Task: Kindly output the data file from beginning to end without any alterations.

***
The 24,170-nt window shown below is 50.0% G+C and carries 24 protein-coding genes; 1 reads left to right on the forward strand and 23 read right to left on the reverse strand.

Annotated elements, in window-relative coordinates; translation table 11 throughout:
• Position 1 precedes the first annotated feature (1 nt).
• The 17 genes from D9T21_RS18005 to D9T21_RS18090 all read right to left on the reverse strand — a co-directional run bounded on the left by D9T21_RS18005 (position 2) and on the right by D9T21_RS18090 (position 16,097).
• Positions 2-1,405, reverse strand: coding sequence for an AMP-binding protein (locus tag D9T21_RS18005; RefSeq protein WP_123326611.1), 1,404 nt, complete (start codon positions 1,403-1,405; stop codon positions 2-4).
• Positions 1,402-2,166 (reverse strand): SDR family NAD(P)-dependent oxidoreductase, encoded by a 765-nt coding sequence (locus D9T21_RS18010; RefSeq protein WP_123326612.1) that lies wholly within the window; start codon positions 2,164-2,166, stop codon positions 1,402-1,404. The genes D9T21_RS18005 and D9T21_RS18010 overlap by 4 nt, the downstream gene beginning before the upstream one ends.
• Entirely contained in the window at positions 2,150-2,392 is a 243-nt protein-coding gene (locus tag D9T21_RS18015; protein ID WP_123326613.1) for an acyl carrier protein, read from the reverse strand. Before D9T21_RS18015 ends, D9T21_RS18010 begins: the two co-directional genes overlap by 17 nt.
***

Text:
The 24,170-nt window shown below is 50.0% G+C and carries 24 protein-coding genes; 1 reads left to right on the forward strand and 23 read right to left on the reverse strand.

Annotated elements, in window-relative coordinates; translation table 11 throughout:
• Position 1 precedes the first annotated feature (1 nt).
• The 17 genes from D9T21_RS18005 to D9T21_RS18090 all read right to left on the reverse strand — a co-directional run bounded on the left by D9T21_RS18005 (position 2) and on the right by D9T21_RS18090 (position 16,097).
• Positions 2-1,405, reverse strand: coding sequence for an AMP-binding protein (locus tag D9T21_RS18005; RefSeq protein WP_123326611.1), 1,404 nt, complete (start codon positions 1,403-1,405; stop codon positions 2-4).
• Positions 1,402-2,166 (reverse strand): SDR family NAD(P)-dependent oxidoreductase, encoded by a 765-nt coding sequence (locus D9T21_RS18010; RefSeq protein WP_123326612.1) that lies wholly within the window; start codon positions 2,164-2,166, stop codon positions 1,402-1,404. The genes D9T21_RS18005 and D9T21_RS18010 overlap by 4 nt, the downstream gene beginning before the upstream one ends.
• Entirely contained in the window at positions 2,150-2,392 is a 243-nt protein-coding gene (locus tag D9T21_RS18015; protein ID WP_123326613.1) for an acyl carrier protein, read from the reverse strand. Before D9T21_RS18015 ends, D9T21_RS18010 begins: the two co-directional genes overlap by 17 nt.